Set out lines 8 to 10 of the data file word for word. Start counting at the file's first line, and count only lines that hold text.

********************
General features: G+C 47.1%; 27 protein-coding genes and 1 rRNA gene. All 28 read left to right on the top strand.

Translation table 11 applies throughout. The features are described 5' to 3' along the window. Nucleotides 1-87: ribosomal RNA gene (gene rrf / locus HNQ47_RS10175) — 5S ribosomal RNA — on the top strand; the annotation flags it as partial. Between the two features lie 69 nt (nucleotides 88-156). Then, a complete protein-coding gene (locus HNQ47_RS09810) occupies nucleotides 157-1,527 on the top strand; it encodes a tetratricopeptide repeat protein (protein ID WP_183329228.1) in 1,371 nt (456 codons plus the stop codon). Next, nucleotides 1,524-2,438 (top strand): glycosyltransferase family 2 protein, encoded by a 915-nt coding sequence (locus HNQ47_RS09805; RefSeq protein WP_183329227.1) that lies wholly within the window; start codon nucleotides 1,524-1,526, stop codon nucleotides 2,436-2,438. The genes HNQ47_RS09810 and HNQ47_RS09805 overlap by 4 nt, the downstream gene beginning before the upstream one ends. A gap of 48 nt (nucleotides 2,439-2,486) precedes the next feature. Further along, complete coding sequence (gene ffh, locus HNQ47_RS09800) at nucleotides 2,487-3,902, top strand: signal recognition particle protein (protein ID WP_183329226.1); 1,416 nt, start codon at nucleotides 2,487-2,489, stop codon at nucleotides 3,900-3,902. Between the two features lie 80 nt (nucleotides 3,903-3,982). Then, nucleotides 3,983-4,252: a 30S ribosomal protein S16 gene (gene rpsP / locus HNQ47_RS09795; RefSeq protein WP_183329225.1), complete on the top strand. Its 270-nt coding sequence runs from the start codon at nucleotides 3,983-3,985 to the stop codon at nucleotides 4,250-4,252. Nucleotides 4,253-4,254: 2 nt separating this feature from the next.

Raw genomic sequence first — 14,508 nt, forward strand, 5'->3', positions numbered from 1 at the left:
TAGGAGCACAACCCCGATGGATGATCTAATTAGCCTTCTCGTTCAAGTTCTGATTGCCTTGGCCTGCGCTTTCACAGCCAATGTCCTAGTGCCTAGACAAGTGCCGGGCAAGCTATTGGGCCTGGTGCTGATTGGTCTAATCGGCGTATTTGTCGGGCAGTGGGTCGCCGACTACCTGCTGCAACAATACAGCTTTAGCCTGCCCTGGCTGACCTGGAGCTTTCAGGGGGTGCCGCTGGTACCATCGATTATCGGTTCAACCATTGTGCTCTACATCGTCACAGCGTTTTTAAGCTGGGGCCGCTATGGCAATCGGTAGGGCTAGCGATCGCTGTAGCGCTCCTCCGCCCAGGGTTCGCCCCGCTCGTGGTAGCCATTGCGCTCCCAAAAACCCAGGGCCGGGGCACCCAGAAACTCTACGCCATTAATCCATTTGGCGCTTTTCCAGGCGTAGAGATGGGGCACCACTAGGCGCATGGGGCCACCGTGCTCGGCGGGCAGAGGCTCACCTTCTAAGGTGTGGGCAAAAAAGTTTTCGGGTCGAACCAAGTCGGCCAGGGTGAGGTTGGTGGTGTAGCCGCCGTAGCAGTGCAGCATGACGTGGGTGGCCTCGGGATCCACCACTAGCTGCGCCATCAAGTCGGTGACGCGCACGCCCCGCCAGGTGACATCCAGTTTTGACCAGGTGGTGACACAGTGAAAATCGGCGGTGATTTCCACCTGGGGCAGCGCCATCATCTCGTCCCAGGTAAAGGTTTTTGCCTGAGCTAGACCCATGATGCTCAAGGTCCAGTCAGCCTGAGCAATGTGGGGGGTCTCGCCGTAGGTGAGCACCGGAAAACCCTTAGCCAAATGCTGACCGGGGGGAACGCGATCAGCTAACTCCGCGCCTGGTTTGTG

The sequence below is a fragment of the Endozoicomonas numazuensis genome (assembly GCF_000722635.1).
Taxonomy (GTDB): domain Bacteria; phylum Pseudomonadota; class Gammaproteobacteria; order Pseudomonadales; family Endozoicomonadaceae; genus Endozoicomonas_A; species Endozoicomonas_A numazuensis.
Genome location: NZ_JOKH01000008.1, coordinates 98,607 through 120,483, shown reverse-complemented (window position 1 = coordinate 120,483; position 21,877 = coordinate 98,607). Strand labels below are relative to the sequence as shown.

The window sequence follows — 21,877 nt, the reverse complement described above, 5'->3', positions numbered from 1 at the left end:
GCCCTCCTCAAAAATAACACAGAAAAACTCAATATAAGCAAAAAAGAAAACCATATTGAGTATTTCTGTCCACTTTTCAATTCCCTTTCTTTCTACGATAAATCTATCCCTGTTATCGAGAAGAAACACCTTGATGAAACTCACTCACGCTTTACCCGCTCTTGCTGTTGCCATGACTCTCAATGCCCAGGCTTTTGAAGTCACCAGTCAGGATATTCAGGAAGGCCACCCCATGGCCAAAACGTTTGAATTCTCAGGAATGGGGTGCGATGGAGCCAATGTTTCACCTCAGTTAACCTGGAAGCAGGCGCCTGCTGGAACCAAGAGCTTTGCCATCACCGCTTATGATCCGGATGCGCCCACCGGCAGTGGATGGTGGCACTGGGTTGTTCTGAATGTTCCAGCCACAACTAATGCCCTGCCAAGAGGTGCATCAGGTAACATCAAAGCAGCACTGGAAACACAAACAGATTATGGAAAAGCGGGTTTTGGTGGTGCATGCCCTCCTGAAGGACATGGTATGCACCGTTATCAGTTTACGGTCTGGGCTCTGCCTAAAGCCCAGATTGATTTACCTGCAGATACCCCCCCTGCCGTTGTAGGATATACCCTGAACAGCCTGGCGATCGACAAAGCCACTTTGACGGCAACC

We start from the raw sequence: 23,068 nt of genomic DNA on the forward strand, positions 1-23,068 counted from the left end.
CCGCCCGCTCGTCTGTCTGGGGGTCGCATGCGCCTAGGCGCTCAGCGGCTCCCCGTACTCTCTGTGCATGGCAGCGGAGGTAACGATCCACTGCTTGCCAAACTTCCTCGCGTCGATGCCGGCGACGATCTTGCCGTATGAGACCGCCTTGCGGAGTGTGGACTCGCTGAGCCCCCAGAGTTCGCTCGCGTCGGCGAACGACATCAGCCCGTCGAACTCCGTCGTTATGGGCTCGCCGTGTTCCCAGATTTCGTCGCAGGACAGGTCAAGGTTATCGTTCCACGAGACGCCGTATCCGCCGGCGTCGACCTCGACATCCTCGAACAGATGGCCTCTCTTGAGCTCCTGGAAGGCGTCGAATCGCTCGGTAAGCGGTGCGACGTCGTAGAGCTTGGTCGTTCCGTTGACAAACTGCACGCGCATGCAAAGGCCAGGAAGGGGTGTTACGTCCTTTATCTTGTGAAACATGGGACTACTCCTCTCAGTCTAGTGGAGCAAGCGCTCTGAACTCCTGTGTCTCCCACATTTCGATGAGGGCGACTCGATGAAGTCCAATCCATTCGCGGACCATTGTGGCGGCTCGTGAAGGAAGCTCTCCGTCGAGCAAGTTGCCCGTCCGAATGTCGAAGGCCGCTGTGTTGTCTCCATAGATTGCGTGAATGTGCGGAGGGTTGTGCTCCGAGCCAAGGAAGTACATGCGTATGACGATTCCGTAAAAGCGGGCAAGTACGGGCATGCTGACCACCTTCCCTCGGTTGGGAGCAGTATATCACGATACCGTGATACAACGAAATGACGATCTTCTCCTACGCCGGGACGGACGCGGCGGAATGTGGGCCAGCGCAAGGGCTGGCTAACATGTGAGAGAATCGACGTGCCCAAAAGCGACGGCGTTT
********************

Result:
The window sequence follows — 21,877 nt, the reverse complement described above, 5'->3', positions numbered from 1 at the left end:
GCCCTCCTCAAAAATAACACAGAAAAACTCAATATAAGCAAAAAAGAAAACCATATTGAGTATTTCTGTCCACTTTTCAATTCCCTTTCTTTCTACGATAAATCTATCCCTGTTATCGAGAAGAAACACCTTGATGAAACTCACTCACGCTTTACCCGCTCTTGCTGTTGCCATGACTCTCAATGCCCAGGCTTTTGAAGTCACCAGTCAGGATATTCAGGAAGGCCACCCCATGGCCAAAACGTTTGAATTCTCAGGAATGGGGTGCGATGGAGCCAATGTTTCACCTCAGTTAACCTGGAAGCAGGCGCCTGCTGGAACCAAGAGCTTTGCCATCACCGCTTATGATCCGGATGCGCCCACCGGCAGTGGATGGTGGCACTGGGTTGTTCTGAATGTTCCAGCCACAACTAATGCCCTGCCAAGAGGTGCATCAGGTAACATCAAAGCAGCACTGGAAACACAAACAGATTATGGAAAAGCGGGTTTTGGTGGTGCATGCCCTCCTGAAGGACATGGTATGCACCGTTATCAGTTTACGGTCTGGGCTCTGCCTAAAGCCCAGATTGATTTACCTGCAGATACCCCCCCTGCCGTTGTAGGATATACCCTGAACAGCCTGGCGATCGACAAAGCCACTTTGACGGCAACC

We start from the raw sequence: 23,068 nt of genomic DNA on the forward strand, positions 1-23,068 counted from the left end.